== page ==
I used to be in a soap on the BBC World Service called Westway. I played a lesbian, Australian gym-instructor called Billie. Me and my girlfriend had a baby. In fact (after I walked out on her, fled to Oz and then returned remorseful, wanting her back and having come to terms with my future as a co-parent) we had a baby at the funeral of her ex-husband. Yes – at the funeral of her ex-husband.
When asked who my character was in this soap I would often say she was a gym-instructor. A pre-Raphaelite gym-instructor if pushed, because according to the writers, she was. I am many things but one of those is not pre-Raphaelite. Furthermore when I began the contract I couldn’t have been further from gym-instructor because I was seven-months pregnant. Lesbian I would avoid because it seemed wrong to emphasise her sexuality as her especially defining feature, and I don’t like to admit to Australian except under contract. So for me, if Billie had an adjective it implied ginger tresses and a faraway look. Which was never in the script.
It didn’t pay many of the bills and there was little kudos involved but it was a good project. Westway was openly instructive. The neatly diverse set of characters set up small businesses, coped with foreign ideologies, learned about each other’s differences and, because it was largely set in a GP’s surgery, shared news also about their diseases and psychiatric conditions. This might sound cack-handed but it was not. It was simple and direct and compassionate and useful. I was proud to be part of it.
The pin-board in our green room was peppered with letters of thanks from listeners around the world. They had strong opinions about the behaviour of some of the characters and they were also grateful that Westway was there for them each week. Their letters had a completely different tone to the fan letters I was used to seeing. There was an investment, there was some implication of a federation between the drama and its listeners, they were not service-users or licence-payers, they were people on the other end of a conversation. I especially remember hearing from a BBC journalist who had been in the refugee camps in Darfur. He returned and made a point of telling the producers that every week when Westway was broadcast, groups of refugees all over the camp would huddle around wind-up radios to listen.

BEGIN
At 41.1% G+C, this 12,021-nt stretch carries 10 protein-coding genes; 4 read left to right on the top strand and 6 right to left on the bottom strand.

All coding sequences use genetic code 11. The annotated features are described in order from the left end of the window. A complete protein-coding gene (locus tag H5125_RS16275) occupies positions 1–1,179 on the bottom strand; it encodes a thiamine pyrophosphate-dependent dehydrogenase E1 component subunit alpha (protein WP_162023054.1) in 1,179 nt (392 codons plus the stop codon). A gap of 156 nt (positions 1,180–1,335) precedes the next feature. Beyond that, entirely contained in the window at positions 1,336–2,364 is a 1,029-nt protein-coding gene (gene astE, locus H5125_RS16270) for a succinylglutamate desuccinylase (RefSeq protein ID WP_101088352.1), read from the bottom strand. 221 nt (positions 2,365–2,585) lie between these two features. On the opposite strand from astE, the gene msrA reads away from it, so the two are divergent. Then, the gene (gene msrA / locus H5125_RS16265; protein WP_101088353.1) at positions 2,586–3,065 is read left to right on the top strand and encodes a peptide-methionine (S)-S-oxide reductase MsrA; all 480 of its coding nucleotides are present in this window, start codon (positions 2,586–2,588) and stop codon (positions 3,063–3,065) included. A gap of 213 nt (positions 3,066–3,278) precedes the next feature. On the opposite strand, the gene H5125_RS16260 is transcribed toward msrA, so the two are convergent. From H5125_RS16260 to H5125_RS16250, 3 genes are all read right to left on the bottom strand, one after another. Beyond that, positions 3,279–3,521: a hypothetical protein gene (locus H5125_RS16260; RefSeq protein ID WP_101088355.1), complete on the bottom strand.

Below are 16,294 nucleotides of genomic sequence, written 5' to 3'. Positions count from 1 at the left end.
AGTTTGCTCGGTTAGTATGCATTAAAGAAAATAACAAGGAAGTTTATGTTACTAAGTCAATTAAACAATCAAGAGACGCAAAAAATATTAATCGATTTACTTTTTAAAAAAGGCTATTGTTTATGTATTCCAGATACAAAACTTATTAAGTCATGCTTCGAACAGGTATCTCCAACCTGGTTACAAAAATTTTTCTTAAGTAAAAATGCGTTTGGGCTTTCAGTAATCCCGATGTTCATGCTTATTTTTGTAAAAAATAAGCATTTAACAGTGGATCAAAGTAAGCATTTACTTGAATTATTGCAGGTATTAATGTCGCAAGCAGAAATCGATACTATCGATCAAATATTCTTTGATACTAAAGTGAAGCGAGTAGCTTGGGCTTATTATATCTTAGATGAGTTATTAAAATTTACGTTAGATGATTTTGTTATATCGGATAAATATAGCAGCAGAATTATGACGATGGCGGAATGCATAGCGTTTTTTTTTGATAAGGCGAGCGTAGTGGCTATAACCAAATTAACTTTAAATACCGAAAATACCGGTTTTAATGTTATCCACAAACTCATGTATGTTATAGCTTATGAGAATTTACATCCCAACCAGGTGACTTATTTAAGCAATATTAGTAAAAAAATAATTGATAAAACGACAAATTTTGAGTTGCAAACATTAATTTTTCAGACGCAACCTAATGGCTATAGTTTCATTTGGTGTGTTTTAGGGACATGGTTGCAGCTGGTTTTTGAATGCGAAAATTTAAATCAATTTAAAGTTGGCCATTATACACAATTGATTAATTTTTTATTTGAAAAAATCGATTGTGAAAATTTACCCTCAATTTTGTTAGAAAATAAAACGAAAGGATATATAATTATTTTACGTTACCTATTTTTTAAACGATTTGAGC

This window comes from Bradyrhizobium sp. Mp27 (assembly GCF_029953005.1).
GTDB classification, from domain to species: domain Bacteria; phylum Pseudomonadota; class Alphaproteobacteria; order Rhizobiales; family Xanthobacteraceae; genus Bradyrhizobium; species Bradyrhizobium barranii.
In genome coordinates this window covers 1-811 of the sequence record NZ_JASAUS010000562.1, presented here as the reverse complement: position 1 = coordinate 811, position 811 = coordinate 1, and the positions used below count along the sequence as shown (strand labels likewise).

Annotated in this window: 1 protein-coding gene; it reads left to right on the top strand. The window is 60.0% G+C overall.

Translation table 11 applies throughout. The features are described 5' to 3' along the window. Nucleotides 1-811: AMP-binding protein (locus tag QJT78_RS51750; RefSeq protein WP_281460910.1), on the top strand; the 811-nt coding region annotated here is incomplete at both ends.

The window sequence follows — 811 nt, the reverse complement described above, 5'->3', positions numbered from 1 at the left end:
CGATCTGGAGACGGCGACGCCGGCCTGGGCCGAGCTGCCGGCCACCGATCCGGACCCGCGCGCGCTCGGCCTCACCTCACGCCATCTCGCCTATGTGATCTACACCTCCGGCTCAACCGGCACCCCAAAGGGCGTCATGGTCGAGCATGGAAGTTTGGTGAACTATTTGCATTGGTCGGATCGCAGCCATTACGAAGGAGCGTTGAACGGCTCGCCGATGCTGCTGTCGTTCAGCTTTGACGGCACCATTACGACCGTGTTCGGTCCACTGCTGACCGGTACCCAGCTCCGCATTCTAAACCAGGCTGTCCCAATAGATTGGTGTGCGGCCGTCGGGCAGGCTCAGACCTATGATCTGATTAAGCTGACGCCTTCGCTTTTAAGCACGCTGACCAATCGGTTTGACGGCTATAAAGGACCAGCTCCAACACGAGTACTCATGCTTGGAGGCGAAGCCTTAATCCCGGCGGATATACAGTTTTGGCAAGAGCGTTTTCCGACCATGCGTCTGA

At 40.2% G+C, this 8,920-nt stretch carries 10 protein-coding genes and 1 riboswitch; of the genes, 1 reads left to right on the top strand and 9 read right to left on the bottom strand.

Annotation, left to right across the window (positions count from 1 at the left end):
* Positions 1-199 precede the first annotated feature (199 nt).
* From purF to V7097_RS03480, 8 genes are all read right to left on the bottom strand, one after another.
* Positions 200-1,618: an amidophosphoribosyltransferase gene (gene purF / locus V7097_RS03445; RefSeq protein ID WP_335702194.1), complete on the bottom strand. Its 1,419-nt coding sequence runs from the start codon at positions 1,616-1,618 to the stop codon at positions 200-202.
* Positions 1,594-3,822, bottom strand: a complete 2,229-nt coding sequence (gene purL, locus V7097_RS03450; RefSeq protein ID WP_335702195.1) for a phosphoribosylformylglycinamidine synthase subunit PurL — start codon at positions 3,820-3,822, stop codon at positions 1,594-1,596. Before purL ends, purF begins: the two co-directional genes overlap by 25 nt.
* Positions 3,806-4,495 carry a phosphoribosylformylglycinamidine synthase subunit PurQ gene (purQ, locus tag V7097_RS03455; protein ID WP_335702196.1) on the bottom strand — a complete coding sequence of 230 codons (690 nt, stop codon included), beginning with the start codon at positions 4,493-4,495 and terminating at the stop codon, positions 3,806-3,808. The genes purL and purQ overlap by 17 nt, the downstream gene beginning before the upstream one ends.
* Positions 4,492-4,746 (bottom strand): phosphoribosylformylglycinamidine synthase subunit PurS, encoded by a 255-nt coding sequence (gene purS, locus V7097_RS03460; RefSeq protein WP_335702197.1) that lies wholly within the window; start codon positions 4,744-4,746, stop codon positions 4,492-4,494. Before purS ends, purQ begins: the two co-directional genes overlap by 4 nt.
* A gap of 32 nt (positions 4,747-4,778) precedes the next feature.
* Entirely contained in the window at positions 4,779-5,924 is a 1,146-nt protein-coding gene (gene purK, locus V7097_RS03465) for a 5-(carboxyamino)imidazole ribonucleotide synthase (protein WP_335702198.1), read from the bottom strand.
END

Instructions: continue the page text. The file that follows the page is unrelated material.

That was it: a GP’s surgery in West London. Under a flyover. Busy with the comings and goings of all sorts of urban types: lost and slick, assertive and traumatised. All the World. Chirruping out from inside a wind-up radio in a dusty, hungry refugee camp in a part of the Sudan no-one would want to live.
And then it was axed. Axed is the word we use and I think it’s germane here because it did seem sudden and violent and utterly unreasonable.
The difficulty with a programme like Westway and dramas on the World service is that they go out in the small hours here in the UK. Although Westway had an audience of tens of millions they were mostly abroad and mostly voiceless. They were not on the end of a wind-up email address or internet connection. The foreign pleas to continue the service, though many, were not many enough and not influential enough and so in spite of the foot-stamping which would have looked like self-interested job-protecting from us, the cast, Westway went.
Gordon House, a former World Service Drama Producer describes here how when World Service listeners are asked which programmes they particularly remember they will cite dramas and documentaries. Not the news.
The World Service is now planning to axe the meagre rest of the small number of dramas they annually produce as of early next year. Here is a petition.
Please sign because although you may not tune into the World Service (if you are English) – many do and many of those are used to their half of a global conversation being, when it comes to the crunch, the unheard, listen-only half. In recent years especially, many World Service dramas are by untried writers from abroad as well as English, collaborations with people and worlds far from ours. It is about looking out and understanding something outside of ourselves, it is about people across the world looking out.
It is something we do well, it doesn’t cost us much at all and I want us to keep doing it.